This was certainly one of the stranger books I’ve read. I really enjoyed the first story. It was a great example of 40’s pulp fiction. The second story had delusions of grandeur and never lived up to the fun of the first. I’m glad I read it and I’ll probably reread the first story again, but not the second.


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Global Warming Of The Brain

29 Sep

September 29, 2018

I had a conversation with a coworker today.

COWORKER: Wow! Did you see all that rain this morning?
ME: Uh huh.

You may already notice that I am not holding up my end of the conversation. That’s because I was clearly and obviously writing a report when this inspiring talk began.

COWORKER: I couldn’t believe it. It was coming down like cats and dogs.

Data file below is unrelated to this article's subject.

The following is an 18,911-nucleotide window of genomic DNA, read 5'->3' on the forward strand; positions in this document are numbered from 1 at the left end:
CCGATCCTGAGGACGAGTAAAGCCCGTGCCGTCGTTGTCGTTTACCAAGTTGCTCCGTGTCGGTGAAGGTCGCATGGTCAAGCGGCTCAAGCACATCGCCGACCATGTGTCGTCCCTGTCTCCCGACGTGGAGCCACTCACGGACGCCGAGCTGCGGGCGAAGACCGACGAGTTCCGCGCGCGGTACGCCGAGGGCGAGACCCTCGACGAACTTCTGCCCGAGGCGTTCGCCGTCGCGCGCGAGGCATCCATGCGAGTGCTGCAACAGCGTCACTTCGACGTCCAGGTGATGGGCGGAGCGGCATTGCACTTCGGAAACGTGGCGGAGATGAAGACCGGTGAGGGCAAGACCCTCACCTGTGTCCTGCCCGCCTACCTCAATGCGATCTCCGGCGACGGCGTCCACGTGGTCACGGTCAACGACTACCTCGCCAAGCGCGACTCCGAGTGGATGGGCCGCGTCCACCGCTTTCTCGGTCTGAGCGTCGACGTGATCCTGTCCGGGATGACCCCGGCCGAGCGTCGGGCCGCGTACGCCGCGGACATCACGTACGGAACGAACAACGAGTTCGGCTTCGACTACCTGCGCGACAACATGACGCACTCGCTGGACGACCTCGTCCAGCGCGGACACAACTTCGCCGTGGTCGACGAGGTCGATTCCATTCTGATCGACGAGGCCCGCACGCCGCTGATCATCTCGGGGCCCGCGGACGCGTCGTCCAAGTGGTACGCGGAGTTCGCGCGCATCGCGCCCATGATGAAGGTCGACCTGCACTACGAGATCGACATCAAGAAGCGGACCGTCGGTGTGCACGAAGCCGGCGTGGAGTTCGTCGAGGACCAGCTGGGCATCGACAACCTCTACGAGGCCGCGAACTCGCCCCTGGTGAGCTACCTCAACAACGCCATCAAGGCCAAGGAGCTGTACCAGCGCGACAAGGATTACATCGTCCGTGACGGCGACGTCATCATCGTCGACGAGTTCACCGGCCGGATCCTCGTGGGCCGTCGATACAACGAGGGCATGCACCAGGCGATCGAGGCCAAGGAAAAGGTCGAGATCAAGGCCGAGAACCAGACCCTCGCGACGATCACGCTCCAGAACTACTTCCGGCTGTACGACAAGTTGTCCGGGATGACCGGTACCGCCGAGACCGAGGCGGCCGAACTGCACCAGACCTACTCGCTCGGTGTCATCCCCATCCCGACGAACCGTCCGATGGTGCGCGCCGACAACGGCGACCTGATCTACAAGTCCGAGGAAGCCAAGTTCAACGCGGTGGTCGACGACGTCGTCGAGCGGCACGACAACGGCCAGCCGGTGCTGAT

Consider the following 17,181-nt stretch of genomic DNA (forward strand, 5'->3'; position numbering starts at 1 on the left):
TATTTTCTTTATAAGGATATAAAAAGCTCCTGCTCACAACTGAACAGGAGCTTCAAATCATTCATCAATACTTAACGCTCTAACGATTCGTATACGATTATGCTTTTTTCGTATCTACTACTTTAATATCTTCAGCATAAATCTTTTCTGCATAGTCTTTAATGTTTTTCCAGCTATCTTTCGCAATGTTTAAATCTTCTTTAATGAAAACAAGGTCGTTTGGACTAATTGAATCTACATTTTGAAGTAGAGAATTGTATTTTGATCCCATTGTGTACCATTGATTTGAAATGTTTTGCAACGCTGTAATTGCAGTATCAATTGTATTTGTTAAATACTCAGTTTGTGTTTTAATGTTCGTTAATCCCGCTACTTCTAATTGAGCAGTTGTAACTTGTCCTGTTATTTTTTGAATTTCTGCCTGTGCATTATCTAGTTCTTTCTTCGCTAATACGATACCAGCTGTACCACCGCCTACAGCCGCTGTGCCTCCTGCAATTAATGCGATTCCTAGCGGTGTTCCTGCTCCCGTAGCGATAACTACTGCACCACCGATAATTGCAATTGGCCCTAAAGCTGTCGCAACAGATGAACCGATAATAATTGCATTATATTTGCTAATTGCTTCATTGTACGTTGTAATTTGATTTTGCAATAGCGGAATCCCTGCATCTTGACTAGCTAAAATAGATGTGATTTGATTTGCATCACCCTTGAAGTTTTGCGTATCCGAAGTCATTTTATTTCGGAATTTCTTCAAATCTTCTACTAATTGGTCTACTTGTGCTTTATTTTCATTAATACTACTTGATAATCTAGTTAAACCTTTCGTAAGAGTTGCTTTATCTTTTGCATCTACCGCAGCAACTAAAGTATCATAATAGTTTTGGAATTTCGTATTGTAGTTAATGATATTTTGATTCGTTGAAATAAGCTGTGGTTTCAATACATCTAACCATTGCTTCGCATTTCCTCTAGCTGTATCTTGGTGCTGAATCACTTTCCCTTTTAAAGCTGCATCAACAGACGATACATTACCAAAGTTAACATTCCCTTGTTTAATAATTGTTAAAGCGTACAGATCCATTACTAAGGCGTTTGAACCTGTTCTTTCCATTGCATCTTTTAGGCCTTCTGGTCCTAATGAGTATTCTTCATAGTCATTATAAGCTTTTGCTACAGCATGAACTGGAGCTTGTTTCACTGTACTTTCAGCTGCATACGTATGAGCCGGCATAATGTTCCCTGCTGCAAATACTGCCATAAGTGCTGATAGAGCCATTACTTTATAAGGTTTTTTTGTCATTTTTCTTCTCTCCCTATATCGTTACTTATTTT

ME: Yeah, it was bad.

I said that without looking up as I continued to type. I hoped she would get the hint.

COWORKER: I wonder if it is raining in North Carolina.

This gave me pause. Was she about to hop on a flight to Raleigh? I slowed my typing just a bit, looked up, and said-

ME: North Carolina?
COWORKER: You know, where they had the hurricane. Can you imagine if it rained after a hurricane. They had enough rain to last!
ME: Oh. (Back to typing.)
COWORKER: I bet it was supposed to be sunny today.
ME: Huh?
COWORKER: You know. The original plan.

No, I did not know. I am not privy to whatever plans she was speaking of. Were they classified? Were they plans made by God? Who was it that had made plans for it to be sunny today? Does Mother Nature have a file I don’t know about? And am I in it?